Does it concern you if your browser can read your SSH keys? Do you think that on most personal systems, a user account is equally valuable as root?
You can talk endlessly about secure coding practices. Ultimately, your applications probably have holes, your system probably has holes, and your kernel probably has holes. For the most part, the problems get progressively more dangerous the further you get down the stack, but they start with the user account. If you run two processes as one user and one of them is hacked, it can generally run amok and do whatever it wants to to the other process.
Good ways to thwart this:
Capsicum. It's in FreeBSD, pretty much a system call (
cap_enable()) to drop
the current processes' privileges. This seems to work great for applications you
are coding and has already been done to some of the userland utilities on
FreeBSD. So in a nutshell, if you are running
gzip in a pipe, it doesn't need
to access files other than it's open file descriptors to stdin, stdout, and
stderr. You can either open a file for reading or pretty much immediately drop
its privileges before the exciting code comes into place, where there's more
likely to be some sort of buffer overflow. So, if you're writing something where
this is relevant, use it even if you have to
Jails, containers, or VMs. Not the lightest thing around, but you can make it work. You do have a lot of overhead having to maintain two "systems" and make sure what you want is on the target. This can be scripted, automated, and cleaned up, but may always be a bit overkill for some things. And as always, the easier security is, the more you'll do it.
Run a process as a different user ID. As long as your home is
this pretty much drops off the front door entrace to your SSH keys, your
cookies, your AWS keys, etc. This also is generally clunky and is not used as
much as it should.
raru. A user account doesn't need to have an
/etc/passwd or an
/etc/shadow entry to be used. It will simply pick random UIDs and they will
show up in
ps as that UID, not as some username.
One interesting behavior: If you
setuid() in a folder tree of
/chmod700/chmod755, you can poke around in
., even if you could never get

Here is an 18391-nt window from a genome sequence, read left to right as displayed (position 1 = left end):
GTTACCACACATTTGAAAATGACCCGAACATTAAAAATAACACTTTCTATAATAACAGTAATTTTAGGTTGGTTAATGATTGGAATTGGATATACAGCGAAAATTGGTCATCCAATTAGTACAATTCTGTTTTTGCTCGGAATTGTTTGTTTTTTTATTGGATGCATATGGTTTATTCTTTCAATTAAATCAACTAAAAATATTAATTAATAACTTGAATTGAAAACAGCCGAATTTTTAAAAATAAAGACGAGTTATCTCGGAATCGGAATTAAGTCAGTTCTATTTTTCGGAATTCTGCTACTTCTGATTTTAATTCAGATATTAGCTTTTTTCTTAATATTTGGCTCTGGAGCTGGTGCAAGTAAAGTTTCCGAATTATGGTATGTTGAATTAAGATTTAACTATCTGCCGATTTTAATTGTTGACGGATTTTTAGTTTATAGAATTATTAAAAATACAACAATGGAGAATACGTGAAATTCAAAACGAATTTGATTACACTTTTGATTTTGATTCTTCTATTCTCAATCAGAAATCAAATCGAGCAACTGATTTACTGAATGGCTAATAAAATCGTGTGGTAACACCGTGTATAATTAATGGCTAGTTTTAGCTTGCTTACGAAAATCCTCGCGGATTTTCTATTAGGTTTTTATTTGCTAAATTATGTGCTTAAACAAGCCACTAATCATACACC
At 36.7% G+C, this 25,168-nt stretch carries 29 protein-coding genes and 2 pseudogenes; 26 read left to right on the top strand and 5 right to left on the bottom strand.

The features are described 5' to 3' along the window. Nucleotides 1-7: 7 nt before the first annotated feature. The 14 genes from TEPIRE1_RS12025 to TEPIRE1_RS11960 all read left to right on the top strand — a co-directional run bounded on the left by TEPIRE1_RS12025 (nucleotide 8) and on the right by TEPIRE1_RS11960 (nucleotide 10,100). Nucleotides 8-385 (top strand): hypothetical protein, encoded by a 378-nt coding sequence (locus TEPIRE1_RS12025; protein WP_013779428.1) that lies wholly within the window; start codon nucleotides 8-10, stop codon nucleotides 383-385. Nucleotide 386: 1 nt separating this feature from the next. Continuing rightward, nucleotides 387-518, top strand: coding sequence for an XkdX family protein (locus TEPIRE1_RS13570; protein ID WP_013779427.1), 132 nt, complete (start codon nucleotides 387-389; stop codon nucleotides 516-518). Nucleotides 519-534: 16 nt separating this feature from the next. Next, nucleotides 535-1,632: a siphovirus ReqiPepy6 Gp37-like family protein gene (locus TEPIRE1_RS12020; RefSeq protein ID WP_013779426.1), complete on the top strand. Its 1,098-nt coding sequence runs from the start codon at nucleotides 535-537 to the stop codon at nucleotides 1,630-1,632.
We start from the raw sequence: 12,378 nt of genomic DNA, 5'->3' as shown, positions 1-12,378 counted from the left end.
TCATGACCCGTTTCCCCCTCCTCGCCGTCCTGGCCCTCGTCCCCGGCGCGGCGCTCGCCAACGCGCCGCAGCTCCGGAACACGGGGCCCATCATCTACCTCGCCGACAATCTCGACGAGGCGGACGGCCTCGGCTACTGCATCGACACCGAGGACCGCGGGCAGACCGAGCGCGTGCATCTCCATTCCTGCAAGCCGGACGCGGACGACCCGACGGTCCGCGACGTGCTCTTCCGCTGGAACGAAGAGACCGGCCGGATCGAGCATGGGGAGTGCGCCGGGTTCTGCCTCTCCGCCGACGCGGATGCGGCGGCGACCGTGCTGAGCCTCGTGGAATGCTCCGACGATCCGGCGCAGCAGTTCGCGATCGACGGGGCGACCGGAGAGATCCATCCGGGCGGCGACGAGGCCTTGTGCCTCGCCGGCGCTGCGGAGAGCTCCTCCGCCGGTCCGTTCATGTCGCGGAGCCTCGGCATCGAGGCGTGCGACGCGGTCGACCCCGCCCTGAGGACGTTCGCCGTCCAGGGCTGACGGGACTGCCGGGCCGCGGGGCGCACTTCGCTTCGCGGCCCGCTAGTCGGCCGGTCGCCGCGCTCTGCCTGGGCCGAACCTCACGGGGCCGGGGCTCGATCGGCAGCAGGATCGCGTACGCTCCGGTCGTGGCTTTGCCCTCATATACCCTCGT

raru will work with local paths if it has explict access to
the current working directory. If it does not, it changes its directory to
raru effectively wraps your command and arguments. Unfortunately, it has to be
setuid to work. It sets a random UID and GID (both to the same) and runs the
raru will try to to stay in
. if 'everyone' has explict access to
it. It will attempt to
chdir(getcwd()), effectively, and if that fails it will
chdir("/"), instead. This means that if you are working out of a home folder,
raru shouldn't be able to access any of the files. You will have to copy them,
/tmp, and then run
raru from there. If you are unsure of
raru's cwd behavior, run
pwd and compare with
raru [program] <arguments>
raru does pass along the whole environment. So run
raru env to see
what this is. If you don't like that, run
env -i PATH=$PATH raru. You should
probably set that as an alias.
raru bash # Whole shell as a random user.
raru curl https://fishysite
xraru makes this slightly less bad by sandboxing the application with
and connecting to it with
vncviewer. It's slower, not resizable, not convient,
and currently only supports one application at a time. It needs a lot of work.
xraru chrome should load up Chrome and you can start poking away, and
only worry about the dozens of millions of lines of code beneath on the system
down, and not the dozens of millions of lines from the user up. Please note that
copy/paste buffers are sort of transparently handled, [possibly only shared when
the window is given focus]
This may or may not be secure enough for you. If you have passwords touch your
copy/paste buffers, you should be concerned.
We have to start somewhere, right?
xraru [X program] <arguments>
xraru only sets PATH and HOME environment variables. HOME is set to a
temporary directory that should be cleaned up afterwards. Cleanup is buggy (best
to kill with ctrl+c, not X'ing out of Chrome). Only one VNC connection is
allowed, so one compromised can't spy on the others, hopefully.
If you have
autocutsel installed, it should help manage copy/paste buffers on
the sandboxed side. If you have
dwm installed, it will run and probably make your
experience slightly better.
xraru thunderbird # Except you have to resetup your account every time.
xraru sxiv defconownsyou.jpg
xraru openoffice memo.ppx
xraru wine TA.exe
xraru QT_X11_NO_MITSHM=1 pybitmessage
# make install # THIS INSTALLS AS SETUID. THINK TWICE AND READ THE CODE.
These are probably far more than listed. However, at least be aware of the following:
alias raru='env -i PATH=$PATH raru'
raru, to work, is setuid
raru whoamia couple times to be certain that it's working.
raru ls .does not work if 'everyone' does not have access to
., anywhere from